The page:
Artist/ Band: Lehto & Wright
Title: Children's Songs
Label: New Folk Records
Year of Release: 2010
Offical Artist/ Band Link

The Review:

Who is the band? What is their history? What motivates them?

“European folk is arguably the oldest style around today. Bands of the 1960s and 70s like Jethro Tull, Steeleye Span and Fairport Convention modernized the art, but they’re material was influenced by lore and poetry dating back centuries in the annals of UK history. Although you might expect such a band to have many members, in the case of Lehto & Wright, the band is simply a trio. Even so, they’ve crafted some fantastic pieces with their newest LP, Children’s Songs”.

“The Minneapolis, MN based duo of Steven Lehto and John Wright have a wide array of influences, ranging anywhere from the aforementioned progressive folk pioneers to King Crimson, Miles Davis, and Richard Thompson. Collectively, their backgrounds include jazz, blues, fusion, pop, Latin and rock. Joining them is Matt Jacobs on drums and percussion, and his background is similar. The trio has only put four songs on Children’s Songs, but its hour long runtime is quite enjoyable” (Source: Official Website, 2010).


1. Wasn’t That a Time – Nice opening song, kicked off with drums, bass, and acoustic/ electric guitar. Original melodies and vocals with memories of Jethro Tull and the style of rock that used to dominate back in the 1970s. An homage to Valley Forge, one of the toughest winter’s of the American Revolution. A nice refresher putting an American history twist on the folk sound of that era.

2. The Broomfield Hill – Fender bass, electric and classical guitar with drum support about a traditional European folk tale ballad. The instrumental explorations that fill this song provide power and character to the journey. Hard to pinpoint that vocal style, but I know I’ve heard it before, but not exactly the same as anyone else.

3. Children’s Songs – A 32 minute epic starting with interesting an English sounding vocal round, followed by a children’s musical box toy sound. This one combines some of the most varied artists you can imagine. Everything from Chick Corea, John Coltraine to Jimmy Page and Robert Plant. An interesting amalgamation of sounds follows the Rings of London Town opening. Mandolin, bass, lap steel, singing bowls, drums and acoustic and electric guitars mixed together creating a driving procession of sound. Nice everyday relaxing music to enjoy. The acoustic and mandolin are wonderful, calm meditating sounds which really fill the soundscape well. There is a sound of rain or maybe a waterfall. The end closes with Led Zeppelin’s familiar Rain Song, which was the highlight for me.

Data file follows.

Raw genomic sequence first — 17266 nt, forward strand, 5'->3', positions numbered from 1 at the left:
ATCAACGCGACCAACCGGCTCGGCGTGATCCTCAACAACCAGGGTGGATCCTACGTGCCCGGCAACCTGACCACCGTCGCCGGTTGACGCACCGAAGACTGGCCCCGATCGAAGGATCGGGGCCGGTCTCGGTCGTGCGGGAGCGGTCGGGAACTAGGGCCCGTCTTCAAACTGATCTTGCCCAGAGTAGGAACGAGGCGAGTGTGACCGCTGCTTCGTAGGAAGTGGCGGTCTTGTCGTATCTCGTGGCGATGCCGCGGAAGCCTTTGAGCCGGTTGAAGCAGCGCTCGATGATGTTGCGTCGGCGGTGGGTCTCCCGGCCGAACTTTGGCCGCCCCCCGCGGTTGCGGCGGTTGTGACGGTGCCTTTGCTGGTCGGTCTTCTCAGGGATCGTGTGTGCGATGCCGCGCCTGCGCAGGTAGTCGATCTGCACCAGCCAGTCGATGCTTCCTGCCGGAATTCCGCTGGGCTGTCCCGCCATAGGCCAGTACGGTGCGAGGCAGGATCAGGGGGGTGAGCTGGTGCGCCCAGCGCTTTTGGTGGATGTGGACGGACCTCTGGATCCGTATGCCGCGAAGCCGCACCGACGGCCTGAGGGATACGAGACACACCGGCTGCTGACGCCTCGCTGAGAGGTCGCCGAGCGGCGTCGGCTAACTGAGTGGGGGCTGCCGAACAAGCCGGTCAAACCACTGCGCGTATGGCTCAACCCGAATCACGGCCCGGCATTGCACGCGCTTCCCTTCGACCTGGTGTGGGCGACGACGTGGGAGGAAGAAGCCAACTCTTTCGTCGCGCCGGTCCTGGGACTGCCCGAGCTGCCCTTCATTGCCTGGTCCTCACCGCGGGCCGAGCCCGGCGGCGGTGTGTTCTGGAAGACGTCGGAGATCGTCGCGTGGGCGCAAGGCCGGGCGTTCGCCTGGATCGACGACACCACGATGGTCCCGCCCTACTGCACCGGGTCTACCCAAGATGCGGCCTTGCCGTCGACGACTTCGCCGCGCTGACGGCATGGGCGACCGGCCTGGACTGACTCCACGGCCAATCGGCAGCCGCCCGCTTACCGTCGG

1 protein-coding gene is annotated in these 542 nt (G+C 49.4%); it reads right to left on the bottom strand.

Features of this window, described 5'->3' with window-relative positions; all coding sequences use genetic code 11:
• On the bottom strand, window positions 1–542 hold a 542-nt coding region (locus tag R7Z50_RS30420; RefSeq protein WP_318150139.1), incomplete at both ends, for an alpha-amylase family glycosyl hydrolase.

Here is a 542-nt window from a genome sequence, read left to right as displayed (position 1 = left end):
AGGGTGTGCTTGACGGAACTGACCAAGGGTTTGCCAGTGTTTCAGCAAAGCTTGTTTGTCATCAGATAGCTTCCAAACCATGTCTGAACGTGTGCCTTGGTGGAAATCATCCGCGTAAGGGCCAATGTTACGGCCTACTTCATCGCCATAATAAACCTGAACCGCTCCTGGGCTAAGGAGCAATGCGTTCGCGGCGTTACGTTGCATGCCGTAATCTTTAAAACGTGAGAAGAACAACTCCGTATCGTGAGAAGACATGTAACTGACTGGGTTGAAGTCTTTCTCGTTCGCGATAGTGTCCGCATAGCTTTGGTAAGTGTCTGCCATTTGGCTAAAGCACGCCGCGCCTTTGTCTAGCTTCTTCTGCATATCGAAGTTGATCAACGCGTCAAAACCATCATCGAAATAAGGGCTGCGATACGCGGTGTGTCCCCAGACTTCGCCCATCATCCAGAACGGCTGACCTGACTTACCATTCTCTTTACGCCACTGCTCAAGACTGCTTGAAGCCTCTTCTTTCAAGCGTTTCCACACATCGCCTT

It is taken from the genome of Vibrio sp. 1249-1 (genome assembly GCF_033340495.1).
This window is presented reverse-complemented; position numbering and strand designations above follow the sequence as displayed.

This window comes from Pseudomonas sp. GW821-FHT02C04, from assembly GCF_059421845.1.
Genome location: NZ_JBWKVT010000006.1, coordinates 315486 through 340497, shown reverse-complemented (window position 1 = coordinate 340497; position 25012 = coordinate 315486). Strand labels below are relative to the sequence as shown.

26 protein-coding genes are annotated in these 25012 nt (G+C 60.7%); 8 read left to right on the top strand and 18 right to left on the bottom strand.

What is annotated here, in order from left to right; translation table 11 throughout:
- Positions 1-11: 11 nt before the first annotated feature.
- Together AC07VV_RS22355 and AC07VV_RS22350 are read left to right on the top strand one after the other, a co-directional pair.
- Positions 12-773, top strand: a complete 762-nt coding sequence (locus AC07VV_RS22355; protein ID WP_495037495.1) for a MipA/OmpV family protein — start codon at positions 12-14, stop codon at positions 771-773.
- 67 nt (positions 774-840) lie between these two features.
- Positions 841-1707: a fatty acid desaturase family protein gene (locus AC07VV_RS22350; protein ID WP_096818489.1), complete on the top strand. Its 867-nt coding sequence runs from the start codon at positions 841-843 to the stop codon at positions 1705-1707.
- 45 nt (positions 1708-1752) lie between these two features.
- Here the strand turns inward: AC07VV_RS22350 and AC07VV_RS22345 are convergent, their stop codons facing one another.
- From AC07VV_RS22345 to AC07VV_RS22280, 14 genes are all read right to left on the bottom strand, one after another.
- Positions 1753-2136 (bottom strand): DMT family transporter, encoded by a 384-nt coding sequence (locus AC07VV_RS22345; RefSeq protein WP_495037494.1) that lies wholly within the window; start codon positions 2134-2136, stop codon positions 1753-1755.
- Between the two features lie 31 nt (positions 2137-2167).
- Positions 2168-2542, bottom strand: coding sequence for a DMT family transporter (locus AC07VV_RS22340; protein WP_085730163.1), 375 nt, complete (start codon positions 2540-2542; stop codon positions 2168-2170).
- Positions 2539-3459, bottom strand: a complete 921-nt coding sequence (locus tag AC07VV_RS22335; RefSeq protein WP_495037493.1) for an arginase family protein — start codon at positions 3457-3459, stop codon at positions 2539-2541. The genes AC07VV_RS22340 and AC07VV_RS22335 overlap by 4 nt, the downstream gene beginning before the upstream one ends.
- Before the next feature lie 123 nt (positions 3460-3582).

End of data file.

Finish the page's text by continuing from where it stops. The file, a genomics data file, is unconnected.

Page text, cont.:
4. Betsy Bell and Mary Gray – This over eighteen minute epic begins with acapella vocals which turn into a nice round with the title characters names being repeated. Then the twelve string guitars, high string, slide and electrics take over along with the acoustic guitars and drum support. Another beautiful misty mountain kinda song to relax and look out the window at a quiet rain or snow fall. Wonderful music to read, think or dream about the future or past.

Included with my version of the Children’s Songs CD was a DVD of a live, in the studio interview with the band celebrating their ten years together. There are some video clips of the recording process, including a portion of their rendition of the traditional folk song Shenandoah.

I also received a sampler of three other songs the band recorded on a separate CD.

a. East Virginia Blues – A very cool instrumental opening with great dynamic bass sounds and chimes. We get some bluesy vocals before the song moves into a long progression of mandolin, guitar and drums. Very nice.

b. Ten Long Years – Cool rocking song with a story behind it. The guitar and the drums are much harder and this song is a great contrast to the rest of the album. The cool instrumental jams in between the opening and closing make this one very interesting and fun to listen to.

c. Ye Mariners All – Beautiful rendition of this Fairport Convention classic. The acoustic, mandolin, percussion sounds and soft drum work is wonderful. The electric guitar solo which comes in around the middle is cool. Lifts the volume and intensity perfectly at the peak. Brings back memories of Heart’s Dream of the Archer and the Battle of Evermore without the power. Again, I just wish it never ended.


Rating: 8/10 – A very nice drift back to a time when we had more time to just sit back and listen to music. This is a wonderful return to that age. Not something everyone has enough time for any more, but those that do will really appreciate the care and effort that went into producing this album. Even though the epic Children’s Songs is 32 minutes, I could have listened to it for 60 minutes.

Reviewed by Prof on September 16th, 2010


01. Wasn't That A Time
02. The Broomfield Hill
03. Children's Songs
04. Betsy Bell and Mary Gray

DVD Features:

  • Live in studio performances
  • Extended interview with the band.

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